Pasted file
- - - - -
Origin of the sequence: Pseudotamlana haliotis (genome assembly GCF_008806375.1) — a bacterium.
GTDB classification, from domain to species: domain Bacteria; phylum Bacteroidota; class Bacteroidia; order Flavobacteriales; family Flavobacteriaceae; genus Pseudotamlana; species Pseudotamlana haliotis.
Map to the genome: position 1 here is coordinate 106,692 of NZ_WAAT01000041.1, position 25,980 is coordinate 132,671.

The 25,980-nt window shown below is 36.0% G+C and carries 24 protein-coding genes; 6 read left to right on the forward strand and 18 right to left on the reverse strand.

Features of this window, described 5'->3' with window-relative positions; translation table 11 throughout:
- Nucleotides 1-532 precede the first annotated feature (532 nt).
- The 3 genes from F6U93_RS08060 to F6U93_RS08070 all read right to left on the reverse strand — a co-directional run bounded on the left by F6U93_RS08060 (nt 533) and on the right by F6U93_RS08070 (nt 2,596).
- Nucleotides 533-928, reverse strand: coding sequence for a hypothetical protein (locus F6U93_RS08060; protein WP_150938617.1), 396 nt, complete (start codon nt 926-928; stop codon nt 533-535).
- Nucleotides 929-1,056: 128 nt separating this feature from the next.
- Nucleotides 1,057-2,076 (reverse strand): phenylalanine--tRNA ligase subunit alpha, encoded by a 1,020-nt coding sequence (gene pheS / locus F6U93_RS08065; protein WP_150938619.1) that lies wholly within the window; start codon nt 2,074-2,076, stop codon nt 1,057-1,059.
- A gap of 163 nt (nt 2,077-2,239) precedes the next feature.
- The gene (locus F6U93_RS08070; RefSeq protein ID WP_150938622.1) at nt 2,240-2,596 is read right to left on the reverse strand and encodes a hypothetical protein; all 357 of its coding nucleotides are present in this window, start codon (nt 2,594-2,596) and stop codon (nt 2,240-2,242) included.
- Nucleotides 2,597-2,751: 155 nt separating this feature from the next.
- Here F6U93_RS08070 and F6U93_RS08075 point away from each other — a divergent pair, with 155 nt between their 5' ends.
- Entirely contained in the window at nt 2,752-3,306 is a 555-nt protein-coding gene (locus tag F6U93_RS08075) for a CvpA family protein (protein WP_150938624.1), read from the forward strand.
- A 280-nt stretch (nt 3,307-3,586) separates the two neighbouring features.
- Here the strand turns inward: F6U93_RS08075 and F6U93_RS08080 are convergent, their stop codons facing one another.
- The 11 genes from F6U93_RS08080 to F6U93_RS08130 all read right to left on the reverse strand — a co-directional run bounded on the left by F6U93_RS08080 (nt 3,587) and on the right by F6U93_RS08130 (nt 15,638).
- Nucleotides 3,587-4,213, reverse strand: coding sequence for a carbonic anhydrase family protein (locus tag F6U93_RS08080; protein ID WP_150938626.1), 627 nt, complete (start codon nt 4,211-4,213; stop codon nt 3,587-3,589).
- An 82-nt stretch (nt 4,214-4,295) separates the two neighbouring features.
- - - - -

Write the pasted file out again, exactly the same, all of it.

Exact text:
Origin of the sequence: Pseudotamlana haliotis (genome assembly GCF_008806375.1) — a bacterium.
GTDB classification, from domain to species: domain Bacteria; phylum Bacteroidota; class Bacteroidia; order Flavobacteriales; family Flavobacteriaceae; genus Pseudotamlana; species Pseudotamlana haliotis.
Map to the genome: position 1 here is coordinate 106,692 of NZ_WAAT01000041.1, position 25,980 is coordinate 132,671.

The 25,980-nt window shown below is 36.0% G+C and carries 24 protein-coding genes; 6 read left to right on the forward strand and 18 right to left on the reverse strand.

Features of this window, described 5'->3' with window-relative positions; translation table 11 throughout:
- Nucleotides 1-532 precede the first annotated feature (532 nt).
- The 3 genes from F6U93_RS08060 to F6U93_RS08070 all read right to left on the reverse strand — a co-directional run bounded on the left by F6U93_RS08060 (nt 533) and on the right by F6U93_RS08070 (nt 2,596).
- Nucleotides 533-928, reverse strand: coding sequence for a hypothetical protein (locus F6U93_RS08060; protein WP_150938617.1), 396 nt, complete (start codon nt 926-928; stop codon nt 533-535).
- Nucleotides 929-1,056: 128 nt separating this feature from the next.
- Nucleotides 1,057-2,076 (reverse strand): phenylalanine--tRNA ligase subunit alpha, encoded by a 1,020-nt coding sequence (gene pheS / locus F6U93_RS08065; protein WP_150938619.1) that lies wholly within the window; start codon nt 2,074-2,076, stop codon nt 1,057-1,059.
- A gap of 163 nt (nt 2,077-2,239) precedes the next feature.
- The gene (locus F6U93_RS08070; RefSeq protein ID WP_150938622.1) at nt 2,240-2,596 is read right to left on the reverse strand and encodes a hypothetical protein; all 357 of its coding nucleotides are present in this window, start codon (nt 2,594-2,596) and stop codon (nt 2,240-2,242) included.
- Nucleotides 2,597-2,751: 155 nt separating this feature from the next.
- Here F6U93_RS08070 and F6U93_RS08075 point away from each other — a divergent pair, with 155 nt between their 5' ends.
- Entirely contained in the window at nt 2,752-3,306 is a 555-nt protein-coding gene (locus tag F6U93_RS08075) for a CvpA family protein (protein WP_150938624.1), read from the forward strand.
- A 280-nt stretch (nt 3,307-3,586) separates the two neighbouring features.
- Here the strand turns inward: F6U93_RS08075 and F6U93_RS08080 are convergent, their stop codons facing one another.
- The 11 genes from F6U93_RS08080 to F6U93_RS08130 all read right to left on the reverse strand — a co-directional run bounded on the left by F6U93_RS08080 (nt 3,587) and on the right by F6U93_RS08130 (nt 15,638).
- Nucleotides 3,587-4,213, reverse strand: coding sequence for a carbonic anhydrase family protein (locus tag F6U93_RS08080; protein ID WP_150938626.1), 627 nt, complete (start codon nt 4,211-4,213; stop codon nt 3,587-3,589).
- An 82-nt stretch (nt 4,214-4,295) separates the two neighbouring features.